I can see how the "seedy" reputation of pool attracts some folks to the game, but from our perspective, it sure kept a lot of folks away from the game.

-Blake
  
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05-30-2013, 01:27 PM

Quote:
Originally Posted by SloMoHolic View Post
A few years ago, my wife and I tried to start a Billiards Club at the high school where she was a science teacher. We had several hundred students sign the petition, we had an arrangement all set up with a local "family" pool hall, and we had administrative (ie by-laws), instructional, and league support from the BEF.

But we ran into two major roadblocks that kept the Club from ever forming.

1. Many of the parents would not allow their children in a pool hall because of the seedy image of pool.

2. Most of the administrators at the high school (and the district head office) would not endorse the Club because of the seedy image of pool.

It was heartbreaking because we had put so much work into it, and because so many kids were excited about learning to play pool. I'm sure some of them will eventually learn to play, but many will not.

Incidentally, two years after our failed attempt, the pool hall that had been so generous to the effort suddenly closed their doors. The building is now used as a small shopping center.

I can see how the "seedy" reputation of pool attracts some folks to the game, but from our perspective, it sure kept a lot of folks away from the game.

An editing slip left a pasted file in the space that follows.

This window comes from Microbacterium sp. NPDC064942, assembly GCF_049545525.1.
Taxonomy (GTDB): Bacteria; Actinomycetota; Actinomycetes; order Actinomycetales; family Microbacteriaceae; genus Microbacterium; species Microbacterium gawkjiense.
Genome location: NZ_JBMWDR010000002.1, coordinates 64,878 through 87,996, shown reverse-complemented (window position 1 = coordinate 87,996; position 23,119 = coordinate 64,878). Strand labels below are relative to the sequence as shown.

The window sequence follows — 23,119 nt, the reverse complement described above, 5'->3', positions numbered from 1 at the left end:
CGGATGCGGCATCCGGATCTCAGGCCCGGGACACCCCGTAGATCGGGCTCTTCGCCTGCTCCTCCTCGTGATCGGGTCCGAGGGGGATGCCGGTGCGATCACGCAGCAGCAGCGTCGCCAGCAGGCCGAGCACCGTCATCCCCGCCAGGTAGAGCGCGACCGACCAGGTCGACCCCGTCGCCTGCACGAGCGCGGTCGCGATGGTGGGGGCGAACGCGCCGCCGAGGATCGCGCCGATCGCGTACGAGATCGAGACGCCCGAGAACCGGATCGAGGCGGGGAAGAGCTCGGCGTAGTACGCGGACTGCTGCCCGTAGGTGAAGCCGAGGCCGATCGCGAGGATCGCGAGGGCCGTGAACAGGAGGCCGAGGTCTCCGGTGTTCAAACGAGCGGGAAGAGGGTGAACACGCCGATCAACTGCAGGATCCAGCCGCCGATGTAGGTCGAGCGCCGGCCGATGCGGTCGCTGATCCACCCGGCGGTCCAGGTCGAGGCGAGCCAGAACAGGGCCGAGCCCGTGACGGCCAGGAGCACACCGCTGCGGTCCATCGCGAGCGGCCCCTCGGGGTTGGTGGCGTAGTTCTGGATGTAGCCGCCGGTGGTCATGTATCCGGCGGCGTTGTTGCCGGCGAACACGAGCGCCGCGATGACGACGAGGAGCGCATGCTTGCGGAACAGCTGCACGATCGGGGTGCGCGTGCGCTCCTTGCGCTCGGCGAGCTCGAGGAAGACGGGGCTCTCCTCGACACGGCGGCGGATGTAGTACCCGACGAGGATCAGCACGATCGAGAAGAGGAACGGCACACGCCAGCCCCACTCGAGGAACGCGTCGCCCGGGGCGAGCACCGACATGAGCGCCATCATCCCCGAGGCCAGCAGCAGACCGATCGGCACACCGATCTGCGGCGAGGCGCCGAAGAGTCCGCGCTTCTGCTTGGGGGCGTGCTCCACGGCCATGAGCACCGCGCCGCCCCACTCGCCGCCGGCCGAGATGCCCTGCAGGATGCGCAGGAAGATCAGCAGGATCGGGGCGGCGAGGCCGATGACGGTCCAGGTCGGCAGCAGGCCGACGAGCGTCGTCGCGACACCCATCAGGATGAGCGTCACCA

-Blake

I don't think it's the hustler so much as the wanabe hustler.
That's to bad about your school.
  
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05-30-2013, 01:29 PM

Quote:
Originally Posted by SloMoHolic View Post
A few years ago, my wife and I tried to start a Billiards Club at the high school where she was a science teacher. We had several hundred students sign the petition, we had an arrangement all set up with a local "family" pool hall, and we had administrative (ie by-laws), instructional, and league support from the BEF.

But we ran into two major roadblocks that kept the Club from ever forming.

1. Many of the parents would not allow their children in a pool hall because of the seedy image of pool.

2. Most of the administrators at the high school (and the district head office) would not endorse the Club because of the seedy image of pool.

It was heartbreaking because we had put so much work into it, and because so many kids were excited about learning to play pool. I'm sure some of them will eventually learn to play, but many will not.

Incidentally, two years after our failed attempt, the pool hall that had been so generous to the effort suddenly closed their doors. The building is now used as a small shopping center.

I can see how the "seedy" reputation of pool attracts some folks to the game, but from our perspective, it sure kept a lot of folks away from the game.

-Blake

i guess were just seedy people, some have nice gardens too.

thats really to bad sounds like OC snob's to me. cant fade those kind of people. pool is a game with rich history and deep roots in something.

best
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05-30-2013, 01:34 PM

He doesn't mean the movie, and yes, I believe it has hurt the image of pool playing, and will continue to do so.


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05-30-2013, 01:47 PM

I guess one way of looking at is:

Is there anyone who plays SPECIFICALLY because of the seedy image, who otherwise wouldn't bother?
Is there anyone who avoids it SPECIFICALLY because of the seedy image, who otherwise would play?

The 2nd one HAS to outweigh the first one, right?
I doubt there are lots of people out there who are only going to pool halls because they're slumming.

In our small town, a pool hall opened up and was quickly closed when it was found someone was dealing
drugs either in the building or just outside. I honestly think the town was just looking for an excuse.
They're very uptight "horsey set" types, who got very upset at the prospect of someone opening a Subway on main street.